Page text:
Striving for Balance

Get the new term off to a good start with a pep talk to yourself!

I’m now in my 5th year in my current role as Principal, but in my first year, I wanted to change the world. I was determined to do it all, blaze a trail for the school. Transform learning and teaching, build links with the community and show everyone I was the right person to take their school forward.

Strangely enough, the year didn’t turn out quite the way I expected. I achieved a lot, but most of the learning was more valuable to me as a Leader. For any of you newly appointed to leadership posts, here are a few tips as you start your role!

  1. Don’t take on the world – You and your school will be invited to lots of events and to take part in initiatives. This will all be very tempting, but take a step back and consider how useful? Time spent in school is the best investment you can make in the early days. Plus your staff will thank you for not increasing their workload.
  2. Small changes count – A year seems like a long time, but it’s not! Any change you make should have a positive impact. My advice would be one small change for parents, pupils and staff in the first year. If you achieve this, well done.
  3. The power of two – If you’re anything like me the working day will soon merge into your personal life. This is natural. however, work can be addictive, especially when you are passionate about what you do. It is essential that you check in with yourself now and then. Enlist the support of your family – agree sensible times to go home. If you need to take work home, no more than two tasks. If it’s big, only one. If you are tired. none.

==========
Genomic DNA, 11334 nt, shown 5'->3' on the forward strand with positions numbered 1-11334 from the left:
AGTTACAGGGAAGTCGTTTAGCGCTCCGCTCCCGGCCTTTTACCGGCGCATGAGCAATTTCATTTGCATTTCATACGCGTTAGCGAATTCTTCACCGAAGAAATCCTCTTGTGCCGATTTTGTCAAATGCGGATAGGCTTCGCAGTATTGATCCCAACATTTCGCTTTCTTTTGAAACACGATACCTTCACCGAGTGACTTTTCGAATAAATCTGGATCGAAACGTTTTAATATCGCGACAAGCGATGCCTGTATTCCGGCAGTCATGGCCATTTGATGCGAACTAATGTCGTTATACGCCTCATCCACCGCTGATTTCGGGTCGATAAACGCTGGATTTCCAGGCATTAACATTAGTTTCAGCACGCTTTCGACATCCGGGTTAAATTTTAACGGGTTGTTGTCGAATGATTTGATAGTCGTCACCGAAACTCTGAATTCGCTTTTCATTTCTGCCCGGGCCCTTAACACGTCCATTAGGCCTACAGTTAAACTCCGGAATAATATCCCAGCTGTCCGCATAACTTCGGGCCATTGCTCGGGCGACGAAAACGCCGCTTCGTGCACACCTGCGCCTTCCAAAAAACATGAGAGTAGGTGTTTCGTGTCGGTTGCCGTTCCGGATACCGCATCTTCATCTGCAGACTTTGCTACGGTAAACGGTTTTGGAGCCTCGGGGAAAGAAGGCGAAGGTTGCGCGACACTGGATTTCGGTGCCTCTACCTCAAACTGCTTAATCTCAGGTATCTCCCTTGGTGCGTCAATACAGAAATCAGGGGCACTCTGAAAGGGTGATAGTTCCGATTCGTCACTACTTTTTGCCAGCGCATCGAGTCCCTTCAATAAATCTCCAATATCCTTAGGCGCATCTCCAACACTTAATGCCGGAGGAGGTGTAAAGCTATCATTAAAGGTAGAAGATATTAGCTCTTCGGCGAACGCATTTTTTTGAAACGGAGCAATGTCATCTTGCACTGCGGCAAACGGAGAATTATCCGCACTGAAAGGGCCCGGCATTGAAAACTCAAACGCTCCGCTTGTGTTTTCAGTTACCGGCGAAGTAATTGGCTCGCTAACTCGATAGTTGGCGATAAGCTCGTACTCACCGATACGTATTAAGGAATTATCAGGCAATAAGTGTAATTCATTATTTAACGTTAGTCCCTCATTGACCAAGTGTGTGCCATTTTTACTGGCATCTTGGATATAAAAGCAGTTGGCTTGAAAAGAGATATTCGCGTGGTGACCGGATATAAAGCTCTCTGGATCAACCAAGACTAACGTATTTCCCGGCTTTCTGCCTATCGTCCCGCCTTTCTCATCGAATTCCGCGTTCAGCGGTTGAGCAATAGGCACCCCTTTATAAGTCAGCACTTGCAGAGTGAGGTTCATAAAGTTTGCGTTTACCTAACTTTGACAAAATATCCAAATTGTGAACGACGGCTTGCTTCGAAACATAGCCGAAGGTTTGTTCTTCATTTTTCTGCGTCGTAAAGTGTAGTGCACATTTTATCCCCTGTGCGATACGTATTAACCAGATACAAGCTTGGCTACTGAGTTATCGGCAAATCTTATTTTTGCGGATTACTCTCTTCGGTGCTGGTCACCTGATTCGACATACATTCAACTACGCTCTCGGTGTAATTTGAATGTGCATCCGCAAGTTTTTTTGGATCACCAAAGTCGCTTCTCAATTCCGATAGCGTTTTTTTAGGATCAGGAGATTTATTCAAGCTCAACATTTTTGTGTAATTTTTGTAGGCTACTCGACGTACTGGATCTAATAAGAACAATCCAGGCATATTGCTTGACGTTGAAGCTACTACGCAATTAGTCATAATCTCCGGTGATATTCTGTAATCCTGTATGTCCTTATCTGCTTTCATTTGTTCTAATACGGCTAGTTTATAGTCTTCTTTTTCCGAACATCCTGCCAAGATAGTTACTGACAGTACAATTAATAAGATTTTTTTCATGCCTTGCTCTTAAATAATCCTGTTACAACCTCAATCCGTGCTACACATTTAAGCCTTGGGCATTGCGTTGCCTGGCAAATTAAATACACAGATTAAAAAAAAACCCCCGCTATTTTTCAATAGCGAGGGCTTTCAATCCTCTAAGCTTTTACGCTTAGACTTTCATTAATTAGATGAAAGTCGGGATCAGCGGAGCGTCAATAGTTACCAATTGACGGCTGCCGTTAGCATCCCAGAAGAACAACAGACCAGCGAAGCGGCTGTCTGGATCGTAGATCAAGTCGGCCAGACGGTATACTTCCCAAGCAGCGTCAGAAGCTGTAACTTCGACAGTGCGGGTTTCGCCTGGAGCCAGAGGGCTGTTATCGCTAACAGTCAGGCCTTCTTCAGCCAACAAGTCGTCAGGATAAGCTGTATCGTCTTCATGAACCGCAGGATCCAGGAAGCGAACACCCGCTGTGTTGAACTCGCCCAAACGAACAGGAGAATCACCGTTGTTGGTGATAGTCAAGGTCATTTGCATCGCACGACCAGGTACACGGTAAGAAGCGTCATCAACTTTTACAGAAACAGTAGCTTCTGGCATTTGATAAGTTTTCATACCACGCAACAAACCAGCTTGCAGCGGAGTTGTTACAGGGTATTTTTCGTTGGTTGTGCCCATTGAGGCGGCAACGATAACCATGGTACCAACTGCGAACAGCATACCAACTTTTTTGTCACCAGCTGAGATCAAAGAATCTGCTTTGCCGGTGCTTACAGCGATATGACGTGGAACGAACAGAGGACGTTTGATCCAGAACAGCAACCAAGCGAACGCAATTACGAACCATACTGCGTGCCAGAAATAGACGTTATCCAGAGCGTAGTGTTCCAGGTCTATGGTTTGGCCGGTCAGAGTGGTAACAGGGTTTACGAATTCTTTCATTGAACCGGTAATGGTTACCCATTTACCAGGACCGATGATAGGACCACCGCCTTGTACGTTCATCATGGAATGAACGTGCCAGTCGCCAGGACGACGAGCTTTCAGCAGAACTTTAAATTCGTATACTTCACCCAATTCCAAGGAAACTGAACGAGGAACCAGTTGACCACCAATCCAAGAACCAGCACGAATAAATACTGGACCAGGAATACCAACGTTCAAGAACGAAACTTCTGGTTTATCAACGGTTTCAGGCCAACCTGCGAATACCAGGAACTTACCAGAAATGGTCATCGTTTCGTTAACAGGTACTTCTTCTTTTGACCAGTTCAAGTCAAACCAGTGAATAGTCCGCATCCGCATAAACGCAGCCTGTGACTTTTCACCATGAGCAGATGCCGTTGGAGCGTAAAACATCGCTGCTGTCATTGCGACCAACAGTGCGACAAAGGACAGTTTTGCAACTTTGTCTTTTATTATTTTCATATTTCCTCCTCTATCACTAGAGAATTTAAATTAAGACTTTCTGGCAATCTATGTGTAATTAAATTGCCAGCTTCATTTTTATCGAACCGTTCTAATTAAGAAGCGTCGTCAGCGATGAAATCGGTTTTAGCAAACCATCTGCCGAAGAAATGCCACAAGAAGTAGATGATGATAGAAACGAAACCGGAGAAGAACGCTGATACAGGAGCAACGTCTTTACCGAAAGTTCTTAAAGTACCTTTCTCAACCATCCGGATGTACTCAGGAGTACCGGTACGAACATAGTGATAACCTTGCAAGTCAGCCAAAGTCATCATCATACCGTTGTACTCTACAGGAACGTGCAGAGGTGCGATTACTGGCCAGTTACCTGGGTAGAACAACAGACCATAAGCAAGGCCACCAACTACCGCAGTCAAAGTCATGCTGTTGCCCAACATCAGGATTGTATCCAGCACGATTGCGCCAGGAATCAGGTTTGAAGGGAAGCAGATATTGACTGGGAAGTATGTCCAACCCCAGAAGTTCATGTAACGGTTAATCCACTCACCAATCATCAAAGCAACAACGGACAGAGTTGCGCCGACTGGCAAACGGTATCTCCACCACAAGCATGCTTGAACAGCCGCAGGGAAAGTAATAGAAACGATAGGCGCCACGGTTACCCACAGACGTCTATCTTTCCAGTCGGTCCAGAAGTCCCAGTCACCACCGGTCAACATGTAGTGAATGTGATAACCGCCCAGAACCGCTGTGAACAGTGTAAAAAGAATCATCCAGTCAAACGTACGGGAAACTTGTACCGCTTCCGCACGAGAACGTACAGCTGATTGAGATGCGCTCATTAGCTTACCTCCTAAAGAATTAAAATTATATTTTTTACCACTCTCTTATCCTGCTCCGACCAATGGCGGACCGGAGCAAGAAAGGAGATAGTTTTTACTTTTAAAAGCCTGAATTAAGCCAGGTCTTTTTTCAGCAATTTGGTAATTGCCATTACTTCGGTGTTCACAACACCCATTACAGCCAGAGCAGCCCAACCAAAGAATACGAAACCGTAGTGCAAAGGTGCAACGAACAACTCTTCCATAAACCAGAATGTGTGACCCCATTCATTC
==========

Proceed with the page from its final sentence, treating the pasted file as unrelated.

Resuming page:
4. Build your network – Start networking, both online and in your area. Get involved in cluster groups. The role can be a lonely one and have someone to lean on is invaluable.Find a leadership coach.Your Board of Governors should support a request for this.
  5. Stars of the show – Spending time with pupils is the most rewarding part of the job. Get to know them. Build relationships with your teachers, find out their strengths and what challenges them.
  6. Anyone for Tea? So much can be achieved over a cuppa! Afternoon tea is easy to organise and an informal way to get to know people. If faced with a challenging situation the suggestion of a cuppa can diffuse things, or, give you time to gather your thoughts!
  7. Be kind – Simple. Remember that everyone comes to school with their own story. They all deserve kindness and empathy.
  8. Look forward – It’s part of your job to look positively to the future, but you need to look to your own future. Plan things to look forward to, whether it’s coffee with friends or a trip away. You deserve it.
  9. Culture club – Spend time creating a culture of great Learning & teaching.

…and yes, I still want to change the world, but now it’s one step at a time!

This is a re-blog post originally posted by Heather Watson and published with kind permission.

The original post can be found here.

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The Editorial Account of UKEdChat, managed by editor-in-chief Colin Hill, with support from Martin Burrett from the UKEd Magazine. Pedagogy, Resources, Community.

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